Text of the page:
His­tor­i­cal­ly, reme­di­al build­ing works in mul­ti-storey res­i­den­tial or mixed-use build­ings, have gen­er­al­ly been classed as ‘repair and main­te­nance’ works. Con­se­quent­ly, plan­ning approval was usually con­sid­ered unnecessary.

Under the new regime, if reme­di­al works are exempt devel­op­ment, works can progress with­out hav­ing to meet the costs and delays of going through the new approvals process. If the works are also exclud­ed from the Design and Build­ing Prac­ti­tion­ers Act 2020 (DBPA) under clause 13 of the Design and Build­ing Prac­ti­tion­ers Reg­u­la­tions 2021 (Reg­u­la­tions), then they can also progress with­out the prepa­ra­tion of a Reg­u­lat­ed Design.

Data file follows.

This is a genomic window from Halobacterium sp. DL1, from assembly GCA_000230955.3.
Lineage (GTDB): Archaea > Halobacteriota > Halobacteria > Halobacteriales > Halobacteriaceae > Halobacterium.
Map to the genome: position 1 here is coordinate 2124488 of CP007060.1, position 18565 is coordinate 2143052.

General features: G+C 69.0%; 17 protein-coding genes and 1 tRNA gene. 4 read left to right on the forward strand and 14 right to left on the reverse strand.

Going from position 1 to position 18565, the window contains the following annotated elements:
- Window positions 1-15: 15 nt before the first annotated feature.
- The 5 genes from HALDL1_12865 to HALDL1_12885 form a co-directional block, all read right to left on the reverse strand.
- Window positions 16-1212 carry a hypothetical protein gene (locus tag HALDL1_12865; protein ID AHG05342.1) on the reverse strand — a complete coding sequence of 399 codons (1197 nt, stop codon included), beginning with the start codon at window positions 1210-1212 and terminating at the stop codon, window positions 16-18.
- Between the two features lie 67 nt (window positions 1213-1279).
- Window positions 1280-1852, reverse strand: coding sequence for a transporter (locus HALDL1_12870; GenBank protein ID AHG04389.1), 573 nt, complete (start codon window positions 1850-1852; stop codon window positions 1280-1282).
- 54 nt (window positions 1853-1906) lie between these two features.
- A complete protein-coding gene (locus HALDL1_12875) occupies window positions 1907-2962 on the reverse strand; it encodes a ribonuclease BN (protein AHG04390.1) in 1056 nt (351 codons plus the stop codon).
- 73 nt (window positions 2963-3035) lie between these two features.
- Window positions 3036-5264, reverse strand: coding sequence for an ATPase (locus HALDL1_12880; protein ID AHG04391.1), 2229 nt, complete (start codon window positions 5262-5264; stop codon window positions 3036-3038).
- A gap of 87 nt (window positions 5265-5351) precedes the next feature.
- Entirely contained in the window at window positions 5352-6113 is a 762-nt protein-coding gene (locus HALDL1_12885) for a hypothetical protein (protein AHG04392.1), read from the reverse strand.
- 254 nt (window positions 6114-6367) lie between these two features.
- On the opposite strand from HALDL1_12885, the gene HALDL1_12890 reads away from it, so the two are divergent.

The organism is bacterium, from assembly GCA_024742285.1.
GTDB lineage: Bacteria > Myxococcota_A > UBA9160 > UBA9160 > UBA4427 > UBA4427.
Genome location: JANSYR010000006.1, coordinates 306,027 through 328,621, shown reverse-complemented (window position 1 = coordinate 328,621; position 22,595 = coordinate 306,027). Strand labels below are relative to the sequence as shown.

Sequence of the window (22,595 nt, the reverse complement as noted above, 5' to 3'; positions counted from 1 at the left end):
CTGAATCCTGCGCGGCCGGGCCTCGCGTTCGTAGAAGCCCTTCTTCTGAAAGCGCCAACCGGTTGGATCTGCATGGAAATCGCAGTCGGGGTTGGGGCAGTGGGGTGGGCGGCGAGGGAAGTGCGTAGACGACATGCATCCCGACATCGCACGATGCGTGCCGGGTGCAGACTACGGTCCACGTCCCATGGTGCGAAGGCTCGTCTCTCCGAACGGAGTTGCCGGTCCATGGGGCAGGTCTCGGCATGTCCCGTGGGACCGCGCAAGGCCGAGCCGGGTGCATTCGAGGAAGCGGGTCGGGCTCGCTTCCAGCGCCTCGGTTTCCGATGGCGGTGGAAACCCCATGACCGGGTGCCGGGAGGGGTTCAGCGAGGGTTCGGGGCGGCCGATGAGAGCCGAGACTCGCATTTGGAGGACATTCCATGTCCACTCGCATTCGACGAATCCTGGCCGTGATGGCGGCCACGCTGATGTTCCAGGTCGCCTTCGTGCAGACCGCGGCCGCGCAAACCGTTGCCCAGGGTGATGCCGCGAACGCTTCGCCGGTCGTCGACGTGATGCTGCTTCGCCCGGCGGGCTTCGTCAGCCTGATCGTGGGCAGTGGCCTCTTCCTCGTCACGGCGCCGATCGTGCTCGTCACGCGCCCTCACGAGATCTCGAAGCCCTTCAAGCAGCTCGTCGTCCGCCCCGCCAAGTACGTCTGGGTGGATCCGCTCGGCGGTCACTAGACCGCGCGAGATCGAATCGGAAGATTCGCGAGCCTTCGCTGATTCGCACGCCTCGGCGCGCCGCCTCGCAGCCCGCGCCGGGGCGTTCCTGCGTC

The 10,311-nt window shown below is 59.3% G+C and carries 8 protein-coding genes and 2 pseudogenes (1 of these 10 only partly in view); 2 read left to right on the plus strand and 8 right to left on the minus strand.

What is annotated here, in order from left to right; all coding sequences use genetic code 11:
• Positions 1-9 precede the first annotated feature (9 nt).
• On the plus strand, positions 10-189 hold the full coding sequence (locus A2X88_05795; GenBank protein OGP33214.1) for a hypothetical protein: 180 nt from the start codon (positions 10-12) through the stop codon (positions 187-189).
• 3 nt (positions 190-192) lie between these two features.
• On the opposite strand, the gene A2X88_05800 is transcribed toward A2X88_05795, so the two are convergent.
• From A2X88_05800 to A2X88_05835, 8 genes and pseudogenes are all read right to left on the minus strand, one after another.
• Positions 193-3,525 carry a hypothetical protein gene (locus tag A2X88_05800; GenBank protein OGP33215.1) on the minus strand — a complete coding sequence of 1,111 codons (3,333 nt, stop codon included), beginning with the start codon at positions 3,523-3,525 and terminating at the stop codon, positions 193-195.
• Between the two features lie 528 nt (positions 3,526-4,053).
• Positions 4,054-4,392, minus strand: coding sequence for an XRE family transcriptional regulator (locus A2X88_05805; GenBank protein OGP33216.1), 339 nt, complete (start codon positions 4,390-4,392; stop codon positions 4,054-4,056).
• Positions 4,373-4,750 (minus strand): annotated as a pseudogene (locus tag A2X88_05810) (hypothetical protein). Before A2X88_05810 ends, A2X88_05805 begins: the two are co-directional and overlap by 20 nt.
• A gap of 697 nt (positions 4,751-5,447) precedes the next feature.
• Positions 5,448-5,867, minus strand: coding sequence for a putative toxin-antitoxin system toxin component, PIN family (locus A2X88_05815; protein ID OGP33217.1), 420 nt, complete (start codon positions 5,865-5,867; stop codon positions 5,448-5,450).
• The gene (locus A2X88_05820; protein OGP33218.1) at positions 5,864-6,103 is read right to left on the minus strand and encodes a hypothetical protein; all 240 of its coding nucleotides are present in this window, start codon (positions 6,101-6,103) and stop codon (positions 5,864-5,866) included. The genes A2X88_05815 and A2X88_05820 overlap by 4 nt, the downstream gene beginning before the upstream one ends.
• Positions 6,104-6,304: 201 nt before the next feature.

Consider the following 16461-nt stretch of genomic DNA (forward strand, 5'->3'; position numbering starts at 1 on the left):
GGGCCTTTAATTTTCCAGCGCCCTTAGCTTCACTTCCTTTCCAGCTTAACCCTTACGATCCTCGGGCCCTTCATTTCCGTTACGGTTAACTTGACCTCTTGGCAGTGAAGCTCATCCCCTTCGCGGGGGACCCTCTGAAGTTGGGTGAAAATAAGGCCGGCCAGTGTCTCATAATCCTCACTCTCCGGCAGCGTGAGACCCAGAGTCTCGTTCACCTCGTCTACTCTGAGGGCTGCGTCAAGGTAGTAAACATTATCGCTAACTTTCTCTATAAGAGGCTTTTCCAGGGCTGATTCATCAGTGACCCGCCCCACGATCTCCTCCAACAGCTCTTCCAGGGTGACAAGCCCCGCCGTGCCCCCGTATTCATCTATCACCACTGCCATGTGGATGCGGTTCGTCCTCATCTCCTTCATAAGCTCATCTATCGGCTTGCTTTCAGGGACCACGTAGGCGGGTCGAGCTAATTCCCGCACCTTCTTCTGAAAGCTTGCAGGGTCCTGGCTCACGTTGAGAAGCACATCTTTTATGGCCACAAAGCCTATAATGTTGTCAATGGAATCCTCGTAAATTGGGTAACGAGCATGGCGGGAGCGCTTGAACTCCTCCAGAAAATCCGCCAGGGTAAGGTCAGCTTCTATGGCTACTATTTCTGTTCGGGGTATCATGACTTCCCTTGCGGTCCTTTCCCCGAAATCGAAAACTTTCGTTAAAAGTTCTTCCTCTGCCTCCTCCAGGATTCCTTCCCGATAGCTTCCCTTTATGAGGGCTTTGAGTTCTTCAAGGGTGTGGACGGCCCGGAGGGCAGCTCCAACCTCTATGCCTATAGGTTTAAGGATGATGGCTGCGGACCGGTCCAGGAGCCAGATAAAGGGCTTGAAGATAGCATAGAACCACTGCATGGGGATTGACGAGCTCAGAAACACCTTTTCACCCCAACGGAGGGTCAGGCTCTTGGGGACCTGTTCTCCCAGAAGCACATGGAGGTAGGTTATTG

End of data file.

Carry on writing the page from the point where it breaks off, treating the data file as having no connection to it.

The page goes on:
However, when the works cannot proceed as an exempt development, owners corporations must follow the planning approvals pathway and also comply with the DBPA, effectively subjecting the same project to two levels of regulatory control. While this may be justified for major development projects, it could impose an additional and potentially unnecessary compliance burden for smaller-scale remedial works.

Are older schemes impacted in any other way?

Many older buildings, particularly those built in the 1980s or earlier, were not required to have a fire safe­ty cer­tifi­cate at the time of con­struc­tion and still do not have fire safe­ty mea­sures to current standards. For these buildings, clause 1.16(2) of the State Environmental Planning Policy (Exempt and Complying Development Codes) 2008 (Codes SEPP) applies to imme­di­ate­ly clas­si­fy these works as not exempt devel­op­ment requir­ing com­pli­ance through the approvals pathway.